Sustainable Aviation Fuel Production Must Reach Scale, Says WestJet CEO

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Sustainable aviation fuel (SAF) will play a critical role in helping to decarbonize the aviation industry, but its production must be scaled up, says the chief executive of Canada’s second-largest airline.

“I sometimes call it a pharmacy product [because] it’s produced in small quantities at very high prices,” Alexis von Hoensbroech, CEO of Calgary-based WestJet Group, said Tuesday during a plenary session at the World Petroleum Congress.

“This is the biggest challenge for us as an industry,” he added. “Because in the end we will need a lot of this stuff.”

WestJet is committed to achieving net-zero emissions by 2050.

By that date, von Hoensbroech estimates the global uptake in sustainable aviation fuel will be three billion barrels.

“This will be up to a trillion-dollar market. But so far, we are not there,” he said.

Canada could be a large-scale producer of SAF, says WestJet, because it has all the necessary building blocks: abundant space to grow feedstock, a large oil and gas industry, and robust federal sustainability goals.

In a news release issued later in the day, the company said “the time is now for a regulatory framework” to create a competitive investment climate for sustainable aviation fuel production in the country.

It also noted that the best path forward to making SAF the low carbon fuel standard is through collaboration between airlines, producers and policy-makers.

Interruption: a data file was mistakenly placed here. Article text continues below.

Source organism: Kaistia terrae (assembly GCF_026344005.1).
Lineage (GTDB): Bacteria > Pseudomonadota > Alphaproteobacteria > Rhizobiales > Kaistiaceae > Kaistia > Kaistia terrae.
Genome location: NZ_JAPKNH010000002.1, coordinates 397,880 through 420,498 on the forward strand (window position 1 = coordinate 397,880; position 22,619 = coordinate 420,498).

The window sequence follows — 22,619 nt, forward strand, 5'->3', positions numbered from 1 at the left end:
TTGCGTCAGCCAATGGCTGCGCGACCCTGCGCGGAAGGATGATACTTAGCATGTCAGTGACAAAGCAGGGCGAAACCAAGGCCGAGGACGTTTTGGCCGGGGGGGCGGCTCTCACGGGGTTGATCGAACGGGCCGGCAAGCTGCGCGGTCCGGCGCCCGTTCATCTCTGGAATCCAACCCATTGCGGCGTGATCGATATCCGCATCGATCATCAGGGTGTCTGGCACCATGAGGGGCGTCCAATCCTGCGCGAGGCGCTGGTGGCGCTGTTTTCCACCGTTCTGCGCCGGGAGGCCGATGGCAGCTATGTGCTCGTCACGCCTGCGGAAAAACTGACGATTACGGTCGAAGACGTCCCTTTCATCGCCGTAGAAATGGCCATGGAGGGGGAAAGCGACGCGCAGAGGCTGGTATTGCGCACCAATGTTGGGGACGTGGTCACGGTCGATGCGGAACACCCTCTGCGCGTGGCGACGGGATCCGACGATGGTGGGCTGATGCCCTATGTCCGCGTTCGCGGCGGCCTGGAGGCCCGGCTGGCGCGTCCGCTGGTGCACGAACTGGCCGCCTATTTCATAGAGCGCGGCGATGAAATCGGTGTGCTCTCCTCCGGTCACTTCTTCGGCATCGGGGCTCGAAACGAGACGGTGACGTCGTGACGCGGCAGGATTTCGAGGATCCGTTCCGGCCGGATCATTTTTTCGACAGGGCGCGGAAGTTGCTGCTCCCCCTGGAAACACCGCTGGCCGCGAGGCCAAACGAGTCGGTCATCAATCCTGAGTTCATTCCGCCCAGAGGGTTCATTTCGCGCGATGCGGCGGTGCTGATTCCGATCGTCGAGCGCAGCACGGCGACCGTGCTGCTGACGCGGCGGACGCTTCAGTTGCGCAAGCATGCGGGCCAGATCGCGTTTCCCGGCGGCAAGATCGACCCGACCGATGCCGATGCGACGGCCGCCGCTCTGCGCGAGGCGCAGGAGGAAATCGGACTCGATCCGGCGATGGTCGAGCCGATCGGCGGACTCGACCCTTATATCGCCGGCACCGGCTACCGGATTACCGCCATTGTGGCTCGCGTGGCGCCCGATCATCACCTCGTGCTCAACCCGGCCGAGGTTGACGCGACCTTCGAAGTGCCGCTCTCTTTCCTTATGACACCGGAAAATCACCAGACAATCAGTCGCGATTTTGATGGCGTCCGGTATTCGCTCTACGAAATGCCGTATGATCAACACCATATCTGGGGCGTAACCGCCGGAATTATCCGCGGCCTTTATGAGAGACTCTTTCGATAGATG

“The most direct path to achieve our target of net-zero emissions by 2050 hinges on the future of SAF production,” von Hoensbroech said in the release. “Access to SAF continues to be constrained by high costs, which can be as much as three to five times that of jet fuel.”

A positive, however, is that SAF can be blended with conventional jet fuel to meet all certification and safety requirements, while requiring no new investments in aircraft engines, fuel infrastructure or distribution processes.

Last year, WestJet announced a three-month commitment to operate all flights from San Francisco to Calgary with SAF produced by Neste, a leading global producer of renewable fuels.

Why San Francisco?

“Because San Francisco is the only place where we could pick it up,” von Hoensbroech told the plenary session. “There’s not a single drop of sustainable aviation fuel being produced in Canada.”

Neste, which has been supplying SAF at the San Francisco International Airport since 2020, says its fuel is made from renewable waste and residue raw materials, such as used cooking oil and animal fat waste.

Future state

Right now, SAF is largely based on feedstock, including waste feedstock.

“Once you scale up, you will get to the limits of feedstock waste that can actually be used,” von Hoensbroech said. “And then you get to a very different — even morally difficult — space. Because then you get into competition — food versus fuel — which is a very tough thing.”

He believes a future state may involve producing a jet fuel from waste CO2 and green hydrogen, although that chemical process would require “enormous” amounts of energy.

“So out of 100 per cent energy that you put into the process, you will eventually get 20 per cent in the fuel. Where will you get all of this energy from? My prediction is that solar [and] wind will be nowhere close to what’s needed to create this. So I personally think we will see a renaissance of nuclear power.”

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